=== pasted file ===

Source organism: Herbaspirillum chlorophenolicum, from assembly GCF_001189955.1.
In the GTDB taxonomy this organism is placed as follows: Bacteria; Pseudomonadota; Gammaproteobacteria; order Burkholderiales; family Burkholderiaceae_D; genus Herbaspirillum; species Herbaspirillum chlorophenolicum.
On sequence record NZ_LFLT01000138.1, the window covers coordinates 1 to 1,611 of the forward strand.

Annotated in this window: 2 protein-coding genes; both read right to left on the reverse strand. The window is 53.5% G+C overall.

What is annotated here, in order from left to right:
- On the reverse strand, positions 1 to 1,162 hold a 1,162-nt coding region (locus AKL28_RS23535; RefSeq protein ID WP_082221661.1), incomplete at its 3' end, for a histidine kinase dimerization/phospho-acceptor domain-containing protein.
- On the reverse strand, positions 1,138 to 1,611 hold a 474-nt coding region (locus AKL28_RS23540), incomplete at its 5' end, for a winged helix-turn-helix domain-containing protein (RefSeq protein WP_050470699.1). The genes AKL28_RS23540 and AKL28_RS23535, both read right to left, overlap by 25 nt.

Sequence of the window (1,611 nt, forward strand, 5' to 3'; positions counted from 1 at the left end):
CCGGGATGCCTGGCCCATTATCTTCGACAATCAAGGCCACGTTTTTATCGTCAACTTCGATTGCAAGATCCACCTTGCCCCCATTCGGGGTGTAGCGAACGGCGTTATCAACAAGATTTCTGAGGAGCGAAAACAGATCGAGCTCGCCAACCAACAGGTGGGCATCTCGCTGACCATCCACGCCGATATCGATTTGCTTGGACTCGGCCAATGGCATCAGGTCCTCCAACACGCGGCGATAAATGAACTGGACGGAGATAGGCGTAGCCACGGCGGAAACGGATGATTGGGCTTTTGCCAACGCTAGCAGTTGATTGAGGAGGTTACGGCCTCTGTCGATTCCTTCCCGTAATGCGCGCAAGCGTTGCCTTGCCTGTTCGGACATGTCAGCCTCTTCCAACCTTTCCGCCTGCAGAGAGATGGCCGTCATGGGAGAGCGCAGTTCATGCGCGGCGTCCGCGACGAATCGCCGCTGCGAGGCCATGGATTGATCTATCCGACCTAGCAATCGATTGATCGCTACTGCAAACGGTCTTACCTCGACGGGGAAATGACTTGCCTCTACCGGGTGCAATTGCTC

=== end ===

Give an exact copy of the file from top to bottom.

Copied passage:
Source organism: Herbaspirillum chlorophenolicum, from assembly GCF_001189955.1.
In the GTDB taxonomy this organism is placed as follows: Bacteria; Pseudomonadota; Gammaproteobacteria; order Burkholderiales; family Burkholderiaceae_D; genus Herbaspirillum; species Herbaspirillum chlorophenolicum.
On sequence record NZ_LFLT01000138.1, the window covers coordinates 1 to 1,611 of the forward strand.

Annotated in this window: 2 protein-coding genes; both read right to left on the reverse strand. The window is 53.5% G+C overall.

What is annotated here, in order from left to right:
- On the reverse strand, positions 1 to 1,162 hold a 1,162-nt coding region (locus AKL28_RS23535; RefSeq protein ID WP_082221661.1), incomplete at its 3' end, for a histidine kinase dimerization/phospho-acceptor domain-containing protein.
- On the reverse strand, positions 1,138 to 1,611 hold a 474-nt coding region (locus AKL28_RS23540), incomplete at its 5' end, for a winged helix-turn-helix domain-containing protein (RefSeq protein WP_050470699.1). The genes AKL28_RS23540 and AKL28_RS23535, both read right to left, overlap by 25 nt.

Sequence of the window (1,611 nt, forward strand, 5' to 3'; positions counted from 1 at the left end):
CCGGGATGCCTGGCCCATTATCTTCGACAATCAAGGCCACGTTTTTATCGTCAACTTCGATTGCAAGATCCACCTTGCCCCCATTCGGGGTGTAGCGAACGGCGTTATCAACAAGATTTCTGAGGAGCGAAAACAGATCGAGCTCGCCAACCAACAGGTGGGCATCTCGCTGACCATCCACGCCGATATCGATTTGCTTGGACTCGGCCAATGGCATCAGGTCCTCCAACACGCGGCGATAAATGAACTGGACGGAGATAGGCGTAGCCACGGCGGAAACGGATGATTGGGCTTTTGCCAACGCTAGCAGTTGATTGAGGAGGTTACGGCCTCTGTCGATTCCTTCCCGTAATGCGCGCAAGCGTTGCCTTGCCTGTTCGGACATGTCAGCCTCTTCCAACCTTTCCGCCTGCAGAGAGATGGCCGTCATGGGAGAGCGCAGTTCATGCGCGGCGTCCGCGACGAATCGCCGCTGCGAGGCCATGGATTGATCTATCCGACCTAGCAATCGATTGATCGCTACTGCAAACGGTCTTACCTCGACGGGGAAATGACTTGCCTCTACCGGGTGCAATTGCTC